Lecture 19 Continuous Problems: Backus-Gilbert Theory and Radon’s Problem - PowerPoint PPT Presentation

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Lecture 19 Continuous Problems: Backus-Gilbert Theory and Radon’s Problem

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  1. Lecture 19 Continuous Problems:Backus-Gilbert TheoryandRadon’s Problem

  2. Syllabus Lecture 01 Describing Inverse ProblemsLecture 02 Probability and Measurement Error, Part 1Lecture 03 Probability and Measurement Error, Part 2 Lecture 04 The L2 Norm and Simple Least SquaresLecture 05 A Priori Information and Weighted Least SquaredLecture 06 Resolution and Generalized Inverses Lecture 07 Backus-Gilbert Inverse and the Trade Off of Resolution and VarianceLecture 08 The Principle of Maximum LikelihoodLecture 09 Inexact TheoriesLecture 10 Nonuniqueness and Localized AveragesLecture 11 Vector Spaces and Singular Value Decomposition Lecture 12 Equality and Inequality ConstraintsLecture 13 L1 , L∞ Norm Problems and Linear ProgrammingLecture 14 Nonlinear Problems: Grid and Monte Carlo Searches Lecture 15 Nonlinear Problems: Newton’s Method Lecture 16 Nonlinear Problems: Simulated Annealing and Bootstrap Confidence Intervals Lecture 17 Factor AnalysisLecture 18 Varimax Factors, Empircal Orthogonal FunctionsLecture 19 Backus-Gilbert Theory for Continuous Problems; Radon’s ProblemLecture 20 Linear Operators and Their AdjointsLecture 21 Fréchet DerivativesLecture 22 Exemplary Inverse Problems, incl. Filter DesignLecture 23 Exemplary Inverse Problems, incl. Earthquake LocationLecture 24 Exemplary Inverse Problems, incl. Vibrational Problems

  3. Purpose of the Lecture • Extend Backus-Gilbert theory to continuous problems • Discuss the conversion of • continuous inverse problems to discrete problems • Solve Radon’s Problem • the simplest tomography problem

  4. Part 1 Backus-Gilbert Theory

  5. Continuous Inverse Theorythe data are discretebutthe model parameter is a continuous function

  6. One or several dimensions

  7. One or several dimensions data model function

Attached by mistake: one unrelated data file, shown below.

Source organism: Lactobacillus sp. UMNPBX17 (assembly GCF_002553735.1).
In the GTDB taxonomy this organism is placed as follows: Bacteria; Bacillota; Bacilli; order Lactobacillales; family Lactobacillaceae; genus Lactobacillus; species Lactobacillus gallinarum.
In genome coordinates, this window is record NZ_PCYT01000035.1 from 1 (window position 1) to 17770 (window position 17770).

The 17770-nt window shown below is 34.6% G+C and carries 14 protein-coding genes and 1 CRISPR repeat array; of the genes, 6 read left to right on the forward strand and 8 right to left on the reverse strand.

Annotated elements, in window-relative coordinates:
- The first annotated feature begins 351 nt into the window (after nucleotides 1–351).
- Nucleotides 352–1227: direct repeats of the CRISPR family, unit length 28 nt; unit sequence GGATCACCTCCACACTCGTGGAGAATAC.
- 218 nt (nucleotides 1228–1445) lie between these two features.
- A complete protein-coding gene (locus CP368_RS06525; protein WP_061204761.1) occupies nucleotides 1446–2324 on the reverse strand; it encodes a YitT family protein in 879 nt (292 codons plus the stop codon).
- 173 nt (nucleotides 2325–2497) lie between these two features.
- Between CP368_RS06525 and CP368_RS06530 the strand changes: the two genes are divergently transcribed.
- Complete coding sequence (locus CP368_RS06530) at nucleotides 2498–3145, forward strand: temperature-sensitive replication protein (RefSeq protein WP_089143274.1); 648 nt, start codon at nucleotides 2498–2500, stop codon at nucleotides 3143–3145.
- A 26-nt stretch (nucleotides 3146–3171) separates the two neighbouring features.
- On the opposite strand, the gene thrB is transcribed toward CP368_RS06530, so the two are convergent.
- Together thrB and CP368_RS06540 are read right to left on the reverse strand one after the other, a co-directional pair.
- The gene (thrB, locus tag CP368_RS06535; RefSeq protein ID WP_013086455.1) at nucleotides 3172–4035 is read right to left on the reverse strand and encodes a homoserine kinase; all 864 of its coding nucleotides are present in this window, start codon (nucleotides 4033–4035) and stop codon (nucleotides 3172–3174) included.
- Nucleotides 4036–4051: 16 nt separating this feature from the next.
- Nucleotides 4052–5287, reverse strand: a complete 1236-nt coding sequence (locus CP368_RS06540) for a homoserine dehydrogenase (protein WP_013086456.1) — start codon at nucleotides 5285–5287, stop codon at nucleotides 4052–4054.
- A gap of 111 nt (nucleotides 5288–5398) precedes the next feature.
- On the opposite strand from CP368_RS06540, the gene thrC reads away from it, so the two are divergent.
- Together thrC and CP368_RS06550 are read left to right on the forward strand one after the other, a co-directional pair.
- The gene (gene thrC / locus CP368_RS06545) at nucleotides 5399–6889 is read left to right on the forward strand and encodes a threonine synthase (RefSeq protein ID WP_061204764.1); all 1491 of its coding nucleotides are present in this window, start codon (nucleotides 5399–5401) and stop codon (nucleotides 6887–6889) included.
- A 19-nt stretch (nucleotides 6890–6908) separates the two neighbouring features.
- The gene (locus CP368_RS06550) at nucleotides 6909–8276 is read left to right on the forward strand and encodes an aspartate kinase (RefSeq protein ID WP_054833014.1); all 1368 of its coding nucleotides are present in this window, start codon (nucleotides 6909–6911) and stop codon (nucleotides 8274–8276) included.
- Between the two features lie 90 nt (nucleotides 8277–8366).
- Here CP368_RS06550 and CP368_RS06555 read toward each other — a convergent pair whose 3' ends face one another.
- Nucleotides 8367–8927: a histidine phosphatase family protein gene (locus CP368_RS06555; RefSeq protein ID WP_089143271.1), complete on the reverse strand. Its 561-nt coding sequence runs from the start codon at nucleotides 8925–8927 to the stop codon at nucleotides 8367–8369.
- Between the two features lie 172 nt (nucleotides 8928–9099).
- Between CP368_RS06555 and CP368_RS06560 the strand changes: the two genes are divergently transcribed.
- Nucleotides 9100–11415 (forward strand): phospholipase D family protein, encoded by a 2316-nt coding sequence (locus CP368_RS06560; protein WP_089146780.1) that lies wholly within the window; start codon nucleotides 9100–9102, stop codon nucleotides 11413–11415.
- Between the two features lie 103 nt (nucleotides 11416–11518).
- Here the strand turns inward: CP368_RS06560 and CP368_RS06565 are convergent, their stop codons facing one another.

8. hopeless to try to determine estimates of model function at a particular depthm(z0) = ? localized average is the only way to go

  9. hopeless to try to determine estimates of model function at a particular depthm(z0) = ? the problem is that an integral, such as the data kernel integral, does not depend upon the value of m(z) at a “single point” z0 localized average is the only way to go continuous version of resolution matrix

  10. let’s retain the idea that the“solution”depends linearly on the data

  11. let’s retain the idea that the“solution”depends linearly on the data continuous version of generalized inverse

  12. implies a formula for R

  13. comparison to discrete case <m>=G-gd d=Gm <m>=Rm • R=G-gG

  14. implies a formula for R

  15. Now define the spread of resolution as

  16. fine generalized inversethat minimizes the spread Jwith the constraint that = 1

  17. J has exactly the same form as the discrete caseonly the definition of S is different

  18. Hence the solution is thesame as in the discrete case where

  19. furthermore, just as we did in the discrete case, we can add the size of the covariance where

  20. as beforethis just changes the definition of S and leads to a trade-off of resolution and variance α=1 size of variance α=0 spread of resolution

  21. Part 2 Approximating aContinuous Problemas a Discrete Problem

  22. approximation using finite number of known functions

  23. approximation using finite number of known functions known functions continuous function unknown coefficients = discrete model parameters

  24. posssiblefj(x)’s voxels (and their lower dimension equivalents) polynomials splines Fourier (and similar) series and many others

  25. does the choice of fj(x) matter? Yes! The choice implements prior information about the properties of the solution The solution will be different depending upon the choice

  26. conversion to discrete Gm=d

  27. special case of voxels 1 if x inside Vi • fi(x) = 0 otherwise size controlled by the scale of variation of m(x) integral over voxel j

  28. approximation when Gi(x) slowly varying center of voxel j size controlled by the scale of variation of Gi(x) more stringent condition than scale of variation of m(x)

  29. Part 3 Tomography

  30. Greek Root tomos a cut, cutting, slice, section

  31. “tomography”as it is used in geophysics data are line integrals of the model function curve i

  32. you can force this into the form if you want Gi(x) but the Dirac delta function is not square-integrable, which leads to problems

  33. Radon’s Problemstraight line raysdata d treated as a continuous variable

  34. (u,θ) coordinate system forRadon Transform y s u θ x integrate over this line

  35. Radon Transformm(x,y) → d(u,θ)

  36. (A) m(x,y) (B) d(u,θ) x u y θ

  37. Inverse Problem findm(x,y) given d(u,θ)

  38. Solution via Fourier Transforms x→kx • kx→ x

  39. now Fourier transform u→ku now change variables • (u,θ) →(x,y)

  40. now Fourier transform u→ku now change variables • (s,u) →(x,y) J=1, by the way Fourier transform of d(u,θ) Fourier transform of m(x,y) evaluated on a line of slopeθ

  41. y ky ^ ^ m(x,y) m(kx,ky) d(u,θ0) u θ0 θ0 x kx FT

  42. Learned two things • Proof that solution exists and unique, based on “well-known” properties of Fourier Transform • Recipe how to invert a Radon transform using Fourier transforms

  43. (A) (B) (C) x u x y θ y